Wednesday, 20 January 2010

Gaelic and Scots Language

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Gaelic and Scots Language

There are sites in which you can use (or even learn) the Gaelic language and links to examples of the Scots language can also be found here. The wider aspects of the Celts are on a separate page.
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    Gaelic
Sabhal Mòr Ostaig
Sabhal Mòr Ostaig is a unique learning environment where all higher education provision and the running of the College is conducted in Scottish Gaelic - the only such college in the world. The aim is to create a "University of the Highlands and Islands (UHI) with a campus in various locations across the area. Their Gaelic on the Web page has a wide selection of links to Gaelic-related sites.
Faclair na Gàidhlig - Dictionary of the Scottish Gaelic Language
The Dictionary of the Scottish Gaelic Language is an inter-university initiative by the Universities of Aberdeen, Edinburgh, Glasgow, Strathclyde and Sabhal Mòr Ostaig UHI. The aim is to produce an historical dictionary of Scottish Gaelic comparable to the multi-volume resources already available for Scots and English. The dictionary will document the history of the Gaelic language and culture from the earliest manuscript material onwards, placing Gaelic in context with Irish and Scots.
Elsewhere, Gaelic Dictionaries provides access and search functions to MacBain's Etymological Dictionary Gaelic of the Gaelic Language (which not only provides a means of translation but also the sources, where known, of the Gaelic words), MacFarlane's School Gaelic Dictionary (Scottish Gaelic) and Gramadach Lexicon (Irish Gaelic).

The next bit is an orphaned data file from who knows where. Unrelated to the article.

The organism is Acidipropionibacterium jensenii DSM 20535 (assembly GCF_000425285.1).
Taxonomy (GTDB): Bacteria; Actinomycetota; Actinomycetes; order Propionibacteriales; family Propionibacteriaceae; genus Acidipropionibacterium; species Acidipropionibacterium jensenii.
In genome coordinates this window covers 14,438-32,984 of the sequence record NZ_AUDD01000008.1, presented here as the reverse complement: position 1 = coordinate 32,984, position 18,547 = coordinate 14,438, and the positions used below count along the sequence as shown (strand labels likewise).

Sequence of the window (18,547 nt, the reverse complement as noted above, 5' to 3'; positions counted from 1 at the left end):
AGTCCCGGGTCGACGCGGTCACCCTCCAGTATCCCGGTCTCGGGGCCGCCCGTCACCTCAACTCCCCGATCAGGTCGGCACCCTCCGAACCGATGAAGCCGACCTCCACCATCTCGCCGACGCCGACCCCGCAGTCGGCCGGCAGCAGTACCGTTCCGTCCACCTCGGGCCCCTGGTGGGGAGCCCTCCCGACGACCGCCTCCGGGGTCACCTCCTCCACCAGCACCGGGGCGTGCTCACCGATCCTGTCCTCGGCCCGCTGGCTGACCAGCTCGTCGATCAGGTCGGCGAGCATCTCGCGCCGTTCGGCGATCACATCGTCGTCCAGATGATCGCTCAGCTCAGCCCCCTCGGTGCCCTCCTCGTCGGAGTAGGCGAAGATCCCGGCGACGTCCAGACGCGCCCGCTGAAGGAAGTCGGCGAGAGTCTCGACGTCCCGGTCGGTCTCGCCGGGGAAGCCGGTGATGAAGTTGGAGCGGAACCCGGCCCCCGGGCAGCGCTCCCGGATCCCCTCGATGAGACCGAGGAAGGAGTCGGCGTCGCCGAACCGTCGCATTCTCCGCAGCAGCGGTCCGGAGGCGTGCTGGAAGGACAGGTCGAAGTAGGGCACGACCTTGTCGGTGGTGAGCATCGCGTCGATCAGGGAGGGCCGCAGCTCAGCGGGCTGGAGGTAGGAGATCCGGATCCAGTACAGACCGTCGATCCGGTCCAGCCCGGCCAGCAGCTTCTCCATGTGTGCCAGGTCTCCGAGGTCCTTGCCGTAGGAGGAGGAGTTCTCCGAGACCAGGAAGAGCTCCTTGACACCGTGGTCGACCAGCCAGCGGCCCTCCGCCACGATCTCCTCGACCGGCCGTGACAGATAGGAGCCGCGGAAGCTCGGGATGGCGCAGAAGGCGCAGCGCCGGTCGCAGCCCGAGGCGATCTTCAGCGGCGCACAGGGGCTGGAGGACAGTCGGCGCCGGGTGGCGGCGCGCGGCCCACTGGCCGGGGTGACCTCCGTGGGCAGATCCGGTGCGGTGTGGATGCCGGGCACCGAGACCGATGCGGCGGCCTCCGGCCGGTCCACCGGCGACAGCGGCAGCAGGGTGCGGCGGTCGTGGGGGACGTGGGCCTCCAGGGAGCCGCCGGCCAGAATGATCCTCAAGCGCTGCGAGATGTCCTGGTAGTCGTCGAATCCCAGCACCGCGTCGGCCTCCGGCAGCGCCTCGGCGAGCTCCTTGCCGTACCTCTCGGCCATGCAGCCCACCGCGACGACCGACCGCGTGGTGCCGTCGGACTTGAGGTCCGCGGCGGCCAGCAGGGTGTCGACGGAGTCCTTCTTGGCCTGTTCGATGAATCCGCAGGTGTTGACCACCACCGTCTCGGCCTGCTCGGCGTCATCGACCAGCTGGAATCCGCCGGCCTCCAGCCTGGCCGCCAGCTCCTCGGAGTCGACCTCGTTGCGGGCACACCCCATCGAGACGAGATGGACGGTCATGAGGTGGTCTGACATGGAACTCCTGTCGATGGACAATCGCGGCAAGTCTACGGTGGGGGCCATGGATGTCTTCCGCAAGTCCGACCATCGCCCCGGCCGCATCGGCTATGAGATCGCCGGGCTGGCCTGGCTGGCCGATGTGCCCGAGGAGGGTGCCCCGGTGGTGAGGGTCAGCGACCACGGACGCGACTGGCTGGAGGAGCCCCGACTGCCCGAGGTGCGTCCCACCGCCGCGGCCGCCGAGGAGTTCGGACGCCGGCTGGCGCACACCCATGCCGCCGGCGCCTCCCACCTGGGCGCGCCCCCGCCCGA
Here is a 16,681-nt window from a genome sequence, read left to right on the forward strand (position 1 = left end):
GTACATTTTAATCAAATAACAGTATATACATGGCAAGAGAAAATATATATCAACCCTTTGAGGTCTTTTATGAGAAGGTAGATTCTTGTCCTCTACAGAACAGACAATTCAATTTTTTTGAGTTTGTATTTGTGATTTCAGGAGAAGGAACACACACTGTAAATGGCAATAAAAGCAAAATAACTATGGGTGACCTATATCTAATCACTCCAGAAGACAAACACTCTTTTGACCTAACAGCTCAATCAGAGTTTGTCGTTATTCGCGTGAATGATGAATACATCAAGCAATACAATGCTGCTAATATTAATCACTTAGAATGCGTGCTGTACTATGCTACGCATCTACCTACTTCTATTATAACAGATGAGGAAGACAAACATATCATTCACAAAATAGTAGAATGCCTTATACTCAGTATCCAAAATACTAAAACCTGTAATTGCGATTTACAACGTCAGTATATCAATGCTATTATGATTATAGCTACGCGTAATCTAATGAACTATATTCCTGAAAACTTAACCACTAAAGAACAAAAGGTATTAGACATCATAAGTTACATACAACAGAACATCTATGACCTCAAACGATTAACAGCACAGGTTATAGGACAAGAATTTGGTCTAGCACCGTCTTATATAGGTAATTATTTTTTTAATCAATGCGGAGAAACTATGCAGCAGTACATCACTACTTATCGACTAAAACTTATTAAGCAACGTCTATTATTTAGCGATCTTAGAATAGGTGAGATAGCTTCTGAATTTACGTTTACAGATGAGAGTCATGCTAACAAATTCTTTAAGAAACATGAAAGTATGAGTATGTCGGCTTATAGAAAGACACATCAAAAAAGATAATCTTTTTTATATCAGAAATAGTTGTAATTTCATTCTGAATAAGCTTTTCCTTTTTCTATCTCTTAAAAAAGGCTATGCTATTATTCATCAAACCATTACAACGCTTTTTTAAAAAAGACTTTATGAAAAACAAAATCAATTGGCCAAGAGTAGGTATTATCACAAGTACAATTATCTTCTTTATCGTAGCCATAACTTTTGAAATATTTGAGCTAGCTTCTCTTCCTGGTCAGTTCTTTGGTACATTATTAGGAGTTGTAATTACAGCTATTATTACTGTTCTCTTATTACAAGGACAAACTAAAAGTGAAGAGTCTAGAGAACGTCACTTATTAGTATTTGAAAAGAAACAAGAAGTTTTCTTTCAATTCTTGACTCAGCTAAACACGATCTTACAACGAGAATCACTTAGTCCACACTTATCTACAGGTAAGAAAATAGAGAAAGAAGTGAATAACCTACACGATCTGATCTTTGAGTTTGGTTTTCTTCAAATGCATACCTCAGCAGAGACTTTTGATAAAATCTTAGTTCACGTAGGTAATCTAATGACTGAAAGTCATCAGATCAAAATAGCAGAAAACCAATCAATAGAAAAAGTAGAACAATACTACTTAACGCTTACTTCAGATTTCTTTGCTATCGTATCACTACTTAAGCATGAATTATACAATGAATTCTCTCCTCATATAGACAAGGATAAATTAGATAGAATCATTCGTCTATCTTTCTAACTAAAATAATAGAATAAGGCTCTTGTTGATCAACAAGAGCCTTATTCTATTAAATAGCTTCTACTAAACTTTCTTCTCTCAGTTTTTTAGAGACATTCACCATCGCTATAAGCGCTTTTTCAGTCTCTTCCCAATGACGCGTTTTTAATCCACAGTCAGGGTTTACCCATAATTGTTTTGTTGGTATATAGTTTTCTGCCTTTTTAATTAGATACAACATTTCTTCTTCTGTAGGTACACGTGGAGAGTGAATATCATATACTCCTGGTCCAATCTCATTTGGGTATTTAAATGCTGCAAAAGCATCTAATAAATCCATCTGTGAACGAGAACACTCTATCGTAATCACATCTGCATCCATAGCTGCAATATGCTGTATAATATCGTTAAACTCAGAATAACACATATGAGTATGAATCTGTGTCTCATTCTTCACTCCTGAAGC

Beag air Bheag means 'little by little', and that is just how the many sections of this site from the BBC give a taste of Scottish Gaelic for absolute beginners. Included is a Gaelic Sounds section with audio to provide some assistance. This is not an extensive list of sounds but will give you a short introduction to the most commonly used Gaelic sounds.
Lessons in Gaelic has 54 of them with a pronunciation guide for learners of Scottish Gaelic. It lso includes grammar lessons.
Basic Gaelic for Parents is not so basic and has a number of useful pages including a section with WAV files demonstrating a range of words and phrases.
Scottish Radiance has a number of Gaelic pages including Every Day Gaelic Sayings to use every day and an ever-growing Gaelic Poetry Nook. But the best page is probably the selection of Gaelic phrases with RealAudio sound files. There is also a section on where to find Scots Gaelic Instructional Material in books, video and audio formats.
A Pronouncing Gaelic Dictionary has phonetic guidance for each word and a comprehensive Gaelic grammar.
The Sounds of Scottish Gaelic is an online version built on the lessons written by Dr Roibeard Ó Maolalaigh, who formerly lectured at Edinburgh University and taught students the sounds of Gaelic.
An Comunn Gaidhealach is a voluntary organisation founded in Oban in 1891 as a vehicle for the preservation and development of the Gaelic language. The annual Gaelic Mod is a feature of the organisation.